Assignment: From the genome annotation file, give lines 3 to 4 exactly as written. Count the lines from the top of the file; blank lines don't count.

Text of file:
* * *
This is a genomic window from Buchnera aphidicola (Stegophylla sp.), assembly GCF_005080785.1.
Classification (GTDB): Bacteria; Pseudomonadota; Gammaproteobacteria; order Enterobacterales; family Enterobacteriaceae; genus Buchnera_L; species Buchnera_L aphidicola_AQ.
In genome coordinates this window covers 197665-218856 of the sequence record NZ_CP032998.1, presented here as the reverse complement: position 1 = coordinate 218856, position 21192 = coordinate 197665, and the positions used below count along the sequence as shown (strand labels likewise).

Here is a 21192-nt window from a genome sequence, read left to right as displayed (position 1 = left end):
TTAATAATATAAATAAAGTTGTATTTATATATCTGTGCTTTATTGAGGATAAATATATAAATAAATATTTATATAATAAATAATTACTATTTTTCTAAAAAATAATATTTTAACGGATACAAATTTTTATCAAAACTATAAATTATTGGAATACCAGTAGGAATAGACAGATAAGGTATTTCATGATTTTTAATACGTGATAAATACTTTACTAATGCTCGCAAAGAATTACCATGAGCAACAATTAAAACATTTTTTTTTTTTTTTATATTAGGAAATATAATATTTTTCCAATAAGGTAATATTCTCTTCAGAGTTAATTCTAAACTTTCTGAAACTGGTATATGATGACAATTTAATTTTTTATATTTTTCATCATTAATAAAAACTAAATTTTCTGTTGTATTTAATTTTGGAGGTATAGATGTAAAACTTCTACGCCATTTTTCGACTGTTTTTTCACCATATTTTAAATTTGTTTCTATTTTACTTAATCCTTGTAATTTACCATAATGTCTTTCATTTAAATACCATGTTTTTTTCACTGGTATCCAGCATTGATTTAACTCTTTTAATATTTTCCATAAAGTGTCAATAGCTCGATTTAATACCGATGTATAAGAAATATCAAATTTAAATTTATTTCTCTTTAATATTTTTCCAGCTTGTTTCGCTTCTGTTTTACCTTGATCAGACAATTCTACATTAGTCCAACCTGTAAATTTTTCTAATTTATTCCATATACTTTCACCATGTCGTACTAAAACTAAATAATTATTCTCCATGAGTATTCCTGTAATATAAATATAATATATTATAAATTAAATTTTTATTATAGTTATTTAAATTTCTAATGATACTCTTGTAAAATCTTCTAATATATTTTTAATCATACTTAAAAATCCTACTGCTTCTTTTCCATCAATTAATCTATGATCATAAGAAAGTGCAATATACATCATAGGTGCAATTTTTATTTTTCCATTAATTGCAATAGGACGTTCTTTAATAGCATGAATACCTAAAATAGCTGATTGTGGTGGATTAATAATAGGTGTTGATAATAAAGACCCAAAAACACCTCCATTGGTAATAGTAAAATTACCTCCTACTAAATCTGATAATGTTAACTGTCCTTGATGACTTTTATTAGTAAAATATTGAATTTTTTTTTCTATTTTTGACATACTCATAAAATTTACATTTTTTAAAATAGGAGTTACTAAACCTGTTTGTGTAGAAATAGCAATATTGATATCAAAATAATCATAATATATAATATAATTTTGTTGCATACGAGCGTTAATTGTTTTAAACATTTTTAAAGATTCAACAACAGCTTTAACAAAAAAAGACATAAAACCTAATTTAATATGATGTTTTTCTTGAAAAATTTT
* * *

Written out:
In genome coordinates this window covers 197665-218856 of the sequence record NZ_CP032998.1, presented here as the reverse complement: position 1 = coordinate 218856, position 21192 = coordinate 197665, and the positions used below count along the sequence as shown (strand labels likewise).

Here is a 21192-nt window from a genome sequence, read left to right as displayed (position 1 = left end):